The City of Mullinville has filed a civil lawsuit in its ongoing dispute with Elm Street property owners.

The City of Mullinville has filed a civil lawsuit in its ongoing dispute with Elm Street property owners.

The nine-page suit, signed by Mullinville Mayor Andy Kimble and authored on behalf of city officials by attorney Janice Jorns, is asking the court to grant a quiet title on two disputed stretches of land along Elm Street and asks for a restraining order and injunction on the property.  

The city filed the suit at 1:31 p.m. on July 25 at the Kiowa County Courthouse and names Mullinville artist M.T. Liggett and Mullinville property owner Wynaka Miller as defendants, though Kiowa County Sheriff’s Officer Zane Huffman confirmed on Tuesday that he had recently purchased Miller’s property.

Liggett owns the property along the west side of Elm Street north of U.S. 400 and Miller owns property along the east side of Elm Street north of Washington Street.

City officials and Liggett have been in disagreement over who actually owns the land since earlier this year.

Elm Street had been vacated by resolution more than 100 years ago. County records show that city ordinances which reopened a number of streets, including Liggett’s stretch of Elm Street, were not properly filed with the county (“Mullinville street plan is still a mystery” Kiowa County Signal – March 21, 2012).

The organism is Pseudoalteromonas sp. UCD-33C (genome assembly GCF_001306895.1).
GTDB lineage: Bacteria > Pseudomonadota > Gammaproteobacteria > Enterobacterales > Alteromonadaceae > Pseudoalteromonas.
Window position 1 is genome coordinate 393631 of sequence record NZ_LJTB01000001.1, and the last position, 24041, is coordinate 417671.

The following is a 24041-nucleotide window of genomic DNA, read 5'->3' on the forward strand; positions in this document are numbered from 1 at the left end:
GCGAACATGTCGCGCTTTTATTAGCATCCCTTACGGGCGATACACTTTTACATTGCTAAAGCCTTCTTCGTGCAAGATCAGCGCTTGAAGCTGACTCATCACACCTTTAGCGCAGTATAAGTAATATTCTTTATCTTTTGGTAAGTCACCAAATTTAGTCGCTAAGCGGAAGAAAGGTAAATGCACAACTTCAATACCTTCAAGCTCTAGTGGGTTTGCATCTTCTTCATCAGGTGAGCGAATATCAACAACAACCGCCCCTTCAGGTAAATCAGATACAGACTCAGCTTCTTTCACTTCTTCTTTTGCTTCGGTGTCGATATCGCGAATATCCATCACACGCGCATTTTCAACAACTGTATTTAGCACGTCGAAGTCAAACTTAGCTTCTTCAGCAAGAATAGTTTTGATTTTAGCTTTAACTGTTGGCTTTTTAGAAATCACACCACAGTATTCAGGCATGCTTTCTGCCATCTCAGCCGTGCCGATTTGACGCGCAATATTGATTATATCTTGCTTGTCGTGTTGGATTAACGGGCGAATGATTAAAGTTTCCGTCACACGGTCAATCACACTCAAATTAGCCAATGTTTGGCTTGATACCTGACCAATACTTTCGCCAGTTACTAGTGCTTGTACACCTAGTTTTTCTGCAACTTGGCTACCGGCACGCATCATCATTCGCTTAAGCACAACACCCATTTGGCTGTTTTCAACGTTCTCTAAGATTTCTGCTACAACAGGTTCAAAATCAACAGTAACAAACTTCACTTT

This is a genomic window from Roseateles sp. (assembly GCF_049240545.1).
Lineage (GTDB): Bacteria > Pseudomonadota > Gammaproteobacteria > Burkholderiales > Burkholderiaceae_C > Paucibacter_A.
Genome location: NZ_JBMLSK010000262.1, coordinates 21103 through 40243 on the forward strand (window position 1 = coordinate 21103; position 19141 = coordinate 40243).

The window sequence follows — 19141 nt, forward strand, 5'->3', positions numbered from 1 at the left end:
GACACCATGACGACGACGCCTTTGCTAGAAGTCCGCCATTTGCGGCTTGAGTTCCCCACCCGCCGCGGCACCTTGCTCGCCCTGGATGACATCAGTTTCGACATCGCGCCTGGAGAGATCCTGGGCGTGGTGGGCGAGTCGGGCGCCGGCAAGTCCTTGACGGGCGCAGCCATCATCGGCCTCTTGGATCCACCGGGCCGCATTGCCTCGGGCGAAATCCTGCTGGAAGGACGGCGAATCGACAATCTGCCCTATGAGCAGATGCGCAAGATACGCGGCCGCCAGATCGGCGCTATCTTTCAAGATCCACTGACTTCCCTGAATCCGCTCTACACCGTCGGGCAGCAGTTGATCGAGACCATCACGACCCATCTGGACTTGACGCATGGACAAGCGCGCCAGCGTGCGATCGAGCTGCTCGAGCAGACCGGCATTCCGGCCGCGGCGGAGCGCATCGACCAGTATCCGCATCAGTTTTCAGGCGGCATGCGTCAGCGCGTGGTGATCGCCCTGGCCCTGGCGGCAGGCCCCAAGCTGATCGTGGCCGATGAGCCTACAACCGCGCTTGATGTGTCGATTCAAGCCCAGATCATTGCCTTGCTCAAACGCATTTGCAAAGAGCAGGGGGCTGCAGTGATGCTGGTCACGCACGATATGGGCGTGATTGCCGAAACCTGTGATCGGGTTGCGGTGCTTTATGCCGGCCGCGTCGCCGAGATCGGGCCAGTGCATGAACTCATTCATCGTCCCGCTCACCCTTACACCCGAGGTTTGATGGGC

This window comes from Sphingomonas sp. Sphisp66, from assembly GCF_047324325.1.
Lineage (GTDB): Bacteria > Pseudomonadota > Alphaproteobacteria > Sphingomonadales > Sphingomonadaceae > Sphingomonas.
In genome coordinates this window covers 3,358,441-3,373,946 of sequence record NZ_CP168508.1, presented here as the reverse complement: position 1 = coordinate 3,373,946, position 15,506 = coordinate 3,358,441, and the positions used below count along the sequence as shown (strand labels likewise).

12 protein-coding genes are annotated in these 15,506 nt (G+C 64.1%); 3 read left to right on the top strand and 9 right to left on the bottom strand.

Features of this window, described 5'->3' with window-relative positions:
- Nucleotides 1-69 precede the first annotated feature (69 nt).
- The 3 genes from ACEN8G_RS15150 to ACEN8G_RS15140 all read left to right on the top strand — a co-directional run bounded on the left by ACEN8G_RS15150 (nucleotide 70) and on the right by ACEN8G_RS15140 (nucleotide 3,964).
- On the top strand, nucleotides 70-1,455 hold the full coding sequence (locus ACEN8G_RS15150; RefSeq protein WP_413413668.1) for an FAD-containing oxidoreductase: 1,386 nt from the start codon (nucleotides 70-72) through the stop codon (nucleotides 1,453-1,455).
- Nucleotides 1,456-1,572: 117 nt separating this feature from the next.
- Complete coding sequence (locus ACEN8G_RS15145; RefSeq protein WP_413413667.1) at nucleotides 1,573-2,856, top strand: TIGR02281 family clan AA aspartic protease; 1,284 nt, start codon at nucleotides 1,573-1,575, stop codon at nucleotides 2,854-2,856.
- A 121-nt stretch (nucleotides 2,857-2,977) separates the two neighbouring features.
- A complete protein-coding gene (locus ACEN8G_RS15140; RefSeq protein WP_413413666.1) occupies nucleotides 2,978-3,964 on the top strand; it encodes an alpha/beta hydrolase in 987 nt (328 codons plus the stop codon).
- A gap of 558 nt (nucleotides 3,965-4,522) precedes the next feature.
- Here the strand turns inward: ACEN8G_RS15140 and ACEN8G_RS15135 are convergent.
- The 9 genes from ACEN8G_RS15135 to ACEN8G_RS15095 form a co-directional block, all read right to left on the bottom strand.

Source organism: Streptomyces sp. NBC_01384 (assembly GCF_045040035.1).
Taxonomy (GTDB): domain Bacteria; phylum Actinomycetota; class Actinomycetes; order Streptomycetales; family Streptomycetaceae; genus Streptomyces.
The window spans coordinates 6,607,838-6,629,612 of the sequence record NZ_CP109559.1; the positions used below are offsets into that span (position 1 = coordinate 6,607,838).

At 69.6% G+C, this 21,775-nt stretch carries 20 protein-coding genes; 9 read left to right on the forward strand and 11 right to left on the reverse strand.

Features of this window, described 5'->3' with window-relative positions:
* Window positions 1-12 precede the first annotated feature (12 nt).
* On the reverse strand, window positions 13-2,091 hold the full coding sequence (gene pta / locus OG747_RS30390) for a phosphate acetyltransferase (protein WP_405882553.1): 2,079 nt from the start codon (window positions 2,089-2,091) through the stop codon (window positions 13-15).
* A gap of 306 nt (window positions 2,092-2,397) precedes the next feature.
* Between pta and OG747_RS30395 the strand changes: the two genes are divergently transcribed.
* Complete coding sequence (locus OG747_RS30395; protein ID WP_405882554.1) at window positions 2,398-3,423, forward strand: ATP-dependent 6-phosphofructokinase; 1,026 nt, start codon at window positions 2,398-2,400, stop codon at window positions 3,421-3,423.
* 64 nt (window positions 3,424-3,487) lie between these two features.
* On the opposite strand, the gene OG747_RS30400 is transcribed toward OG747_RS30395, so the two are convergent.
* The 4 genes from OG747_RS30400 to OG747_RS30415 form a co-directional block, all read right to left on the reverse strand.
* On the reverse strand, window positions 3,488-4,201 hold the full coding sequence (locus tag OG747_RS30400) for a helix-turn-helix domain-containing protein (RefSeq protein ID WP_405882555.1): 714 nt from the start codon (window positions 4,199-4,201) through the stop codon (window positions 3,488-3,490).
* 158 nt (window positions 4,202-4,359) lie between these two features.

In the complaint, city officials claim the land is city property and a city street.

They claim a number of city ordinances reopened the street. They also reference a 1969 ordinance that classifies Elm Street as a “main traffic way.”

They claim that the road has been a public roadway “for more than 50 years” and is asking a judge to grant them a quiet title.

The city sent quiet titles to a number of Elm Street property owners.

Liggett and Miller were the only property owners who did not sign.

Huffman said, as of Tuesday, he hadn’t been contacted by any city official in regards to a quiet title.

City officials are also asking for a restraining order and injunction.

Liggett has moved large trailers onto the property and, according to the complaint, has dug holes in the disputed property.

The city is asking a judge to stop Liggett from digging more holes or placing more trailers and to remove the existing trailers from the property.

The city is also asking a judge to rule that Liggett pay for the damage to the street, the “cost of suit” and restitution.

The case has been reassigned by 16th Judicial Court Chief Judge Daniel Love to be heard in Clark County by Judge Van Hampton. A date for the hearing has not been set.

Mayor Kimble declined to comment on the suit.

Reached for comment Liggett said “this is ain’t my first rodeo.”